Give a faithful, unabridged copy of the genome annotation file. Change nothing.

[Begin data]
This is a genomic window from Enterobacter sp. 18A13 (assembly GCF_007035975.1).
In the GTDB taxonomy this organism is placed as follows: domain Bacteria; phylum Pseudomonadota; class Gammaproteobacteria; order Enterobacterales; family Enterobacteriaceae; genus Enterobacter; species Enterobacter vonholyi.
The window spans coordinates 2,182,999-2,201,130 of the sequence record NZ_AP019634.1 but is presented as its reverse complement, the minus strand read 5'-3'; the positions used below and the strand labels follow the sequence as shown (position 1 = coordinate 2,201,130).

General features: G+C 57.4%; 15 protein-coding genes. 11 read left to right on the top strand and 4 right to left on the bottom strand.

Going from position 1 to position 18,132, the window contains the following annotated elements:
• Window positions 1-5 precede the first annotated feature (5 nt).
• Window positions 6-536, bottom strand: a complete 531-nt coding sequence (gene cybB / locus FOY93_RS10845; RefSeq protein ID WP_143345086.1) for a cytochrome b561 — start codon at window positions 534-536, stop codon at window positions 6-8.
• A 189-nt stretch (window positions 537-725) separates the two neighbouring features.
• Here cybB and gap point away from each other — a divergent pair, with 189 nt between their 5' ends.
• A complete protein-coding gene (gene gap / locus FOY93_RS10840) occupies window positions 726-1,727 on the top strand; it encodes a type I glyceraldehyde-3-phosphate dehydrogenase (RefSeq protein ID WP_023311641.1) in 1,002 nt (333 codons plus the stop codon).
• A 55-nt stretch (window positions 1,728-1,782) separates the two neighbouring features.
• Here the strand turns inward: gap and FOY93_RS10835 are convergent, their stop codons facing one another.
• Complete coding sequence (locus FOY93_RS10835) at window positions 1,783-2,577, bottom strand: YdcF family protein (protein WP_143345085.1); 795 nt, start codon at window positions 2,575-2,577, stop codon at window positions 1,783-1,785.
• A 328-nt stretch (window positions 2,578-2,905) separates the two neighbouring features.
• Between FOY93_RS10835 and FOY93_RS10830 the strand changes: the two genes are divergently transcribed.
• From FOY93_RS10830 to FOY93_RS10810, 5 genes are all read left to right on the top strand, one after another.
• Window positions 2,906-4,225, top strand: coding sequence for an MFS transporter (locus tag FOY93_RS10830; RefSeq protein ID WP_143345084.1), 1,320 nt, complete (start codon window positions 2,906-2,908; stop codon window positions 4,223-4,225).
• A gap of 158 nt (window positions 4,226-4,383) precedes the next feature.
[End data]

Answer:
This is a genomic window from Enterobacter sp. 18A13 (assembly GCF_007035975.1).
In the GTDB taxonomy this organism is placed as follows: domain Bacteria; phylum Pseudomonadota; class Gammaproteobacteria; order Enterobacterales; family Enterobacteriaceae; genus Enterobacter; species Enterobacter vonholyi.
The window spans coordinates 2,182,999-2,201,130 of the sequence record NZ_AP019634.1 but is presented as its reverse complement, the minus strand read 5'-3'; the positions used below and the strand labels follow the sequence as shown (position 1 = coordinate 2,201,130).

General features: G+C 57.4%; 15 protein-coding genes. 11 read left to right on the top strand and 4 right to left on the bottom strand.

Going from position 1 to position 18,132, the window contains the following annotated elements:
• Window positions 1-5 precede the first annotated feature (5 nt).
• Window positions 6-536, bottom strand: a complete 531-nt coding sequence (gene cybB / locus FOY93_RS10845; RefSeq protein ID WP_143345086.1) for a cytochrome b561 — start codon at window positions 534-536, stop codon at window positions 6-8.
• A 189-nt stretch (window positions 537-725) separates the two neighbouring features.
• Here cybB and gap point away from each other — a divergent pair, with 189 nt between their 5' ends.
• A complete protein-coding gene (gene gap / locus FOY93_RS10840) occupies window positions 726-1,727 on the top strand; it encodes a type I glyceraldehyde-3-phosphate dehydrogenase (RefSeq protein ID WP_023311641.1) in 1,002 nt (333 codons plus the stop codon).
• A 55-nt stretch (window positions 1,728-1,782) separates the two neighbouring features.
• Here the strand turns inward: gap and FOY93_RS10835 are convergent, their stop codons facing one another.
• Complete coding sequence (locus FOY93_RS10835) at window positions 1,783-2,577, bottom strand: YdcF family protein (protein WP_143345085.1); 795 nt, start codon at window positions 2,575-2,577, stop codon at window positions 1,783-1,785.
• A 328-nt stretch (window positions 2,578-2,905) separates the two neighbouring features.
• Between FOY93_RS10835 and FOY93_RS10830 the strand changes: the two genes are divergently transcribed.
• From FOY93_RS10830 to FOY93_RS10810, 5 genes are all read left to right on the top strand, one after another.
• Window positions 2,906-4,225, top strand: coding sequence for an MFS transporter (locus tag FOY93_RS10830; RefSeq protein ID WP_143345084.1), 1,320 nt, complete (start codon window positions 2,906-2,908; stop codon window positions 4,223-4,225).
• A gap of 158 nt (window positions 4,226-4,383) precedes the next feature.